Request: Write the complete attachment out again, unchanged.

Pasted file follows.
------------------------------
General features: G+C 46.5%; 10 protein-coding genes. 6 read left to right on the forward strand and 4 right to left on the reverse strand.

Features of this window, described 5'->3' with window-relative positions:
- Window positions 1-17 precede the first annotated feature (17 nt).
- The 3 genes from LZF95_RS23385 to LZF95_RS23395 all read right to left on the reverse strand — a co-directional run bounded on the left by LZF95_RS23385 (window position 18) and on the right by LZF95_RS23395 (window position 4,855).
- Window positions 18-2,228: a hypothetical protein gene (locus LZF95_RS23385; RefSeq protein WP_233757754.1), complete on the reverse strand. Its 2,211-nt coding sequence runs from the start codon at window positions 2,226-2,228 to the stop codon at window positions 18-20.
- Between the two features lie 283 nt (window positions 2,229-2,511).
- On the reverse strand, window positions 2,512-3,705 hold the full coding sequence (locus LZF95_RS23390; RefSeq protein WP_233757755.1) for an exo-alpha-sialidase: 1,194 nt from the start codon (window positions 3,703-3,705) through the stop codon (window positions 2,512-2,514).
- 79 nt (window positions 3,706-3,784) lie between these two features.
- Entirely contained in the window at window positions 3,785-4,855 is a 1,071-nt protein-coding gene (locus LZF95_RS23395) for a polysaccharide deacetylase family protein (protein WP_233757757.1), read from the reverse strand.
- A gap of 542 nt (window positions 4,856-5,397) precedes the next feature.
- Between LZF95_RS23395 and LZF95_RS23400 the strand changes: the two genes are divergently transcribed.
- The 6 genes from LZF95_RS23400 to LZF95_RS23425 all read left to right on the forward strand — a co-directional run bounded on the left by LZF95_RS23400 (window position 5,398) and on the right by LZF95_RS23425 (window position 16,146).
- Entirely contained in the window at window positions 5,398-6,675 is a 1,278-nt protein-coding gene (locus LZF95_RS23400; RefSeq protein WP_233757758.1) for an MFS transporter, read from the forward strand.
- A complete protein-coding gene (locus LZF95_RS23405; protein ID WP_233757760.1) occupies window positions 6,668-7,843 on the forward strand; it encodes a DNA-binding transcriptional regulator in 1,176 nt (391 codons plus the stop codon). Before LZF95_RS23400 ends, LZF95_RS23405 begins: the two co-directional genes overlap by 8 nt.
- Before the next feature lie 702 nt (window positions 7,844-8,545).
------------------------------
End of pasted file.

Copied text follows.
General features: G+C 46.5%; 10 protein-coding genes. 6 read left to right on the forward strand and 4 right to left on the reverse strand.

Features of this window, described 5'->3' with window-relative positions:
- Window positions 1-17 precede the first annotated feature (17 nt).
- The 3 genes from LZF95_RS23385 to LZF95_RS23395 all read right to left on the reverse strand — a co-directional run bounded on the left by LZF95_RS23385 (window position 18) and on the right by LZF95_RS23395 (window position 4,855).
- Window positions 18-2,228: a hypothetical protein gene (locus LZF95_RS23385; RefSeq protein WP_233757754.1), complete on the reverse strand. Its 2,211-nt coding sequence runs from the start codon at window positions 2,226-2,228 to the stop codon at window positions 18-20.
- Between the two features lie 283 nt (window positions 2,229-2,511).
- On the reverse strand, window positions 2,512-3,705 hold the full coding sequence (locus LZF95_RS23390; RefSeq protein WP_233757755.1) for an exo-alpha-sialidase: 1,194 nt from the start codon (window positions 3,703-3,705) through the stop codon (window positions 2,512-2,514).
- 79 nt (window positions 3,706-3,784) lie between these two features.
- Entirely contained in the window at window positions 3,785-4,855 is a 1,071-nt protein-coding gene (locus LZF95_RS23395) for a polysaccharide deacetylase family protein (protein WP_233757757.1), read from the reverse strand.
- A gap of 542 nt (window positions 4,856-5,397) precedes the next feature.
- Between LZF95_RS23395 and LZF95_RS23400 the strand changes: the two genes are divergently transcribed.
- The 6 genes from LZF95_RS23400 to LZF95_RS23425 all read left to right on the forward strand — a co-directional run bounded on the left by LZF95_RS23400 (window position 5,398) and on the right by LZF95_RS23425 (window position 16,146).
- Entirely contained in the window at window positions 5,398-6,675 is a 1,278-nt protein-coding gene (locus LZF95_RS23400; RefSeq protein WP_233757758.1) for an MFS transporter, read from the forward strand.
- A complete protein-coding gene (locus LZF95_RS23405; protein ID WP_233757760.1) occupies window positions 6,668-7,843 on the forward strand; it encodes a DNA-binding transcriptional regulator in 1,176 nt (391 codons plus the stop codon). Before LZF95_RS23400 ends, LZF95_RS23405 begins: the two co-directional genes overlap by 8 nt.
- Before the next feature lie 702 nt (window positions 7,844-8,545).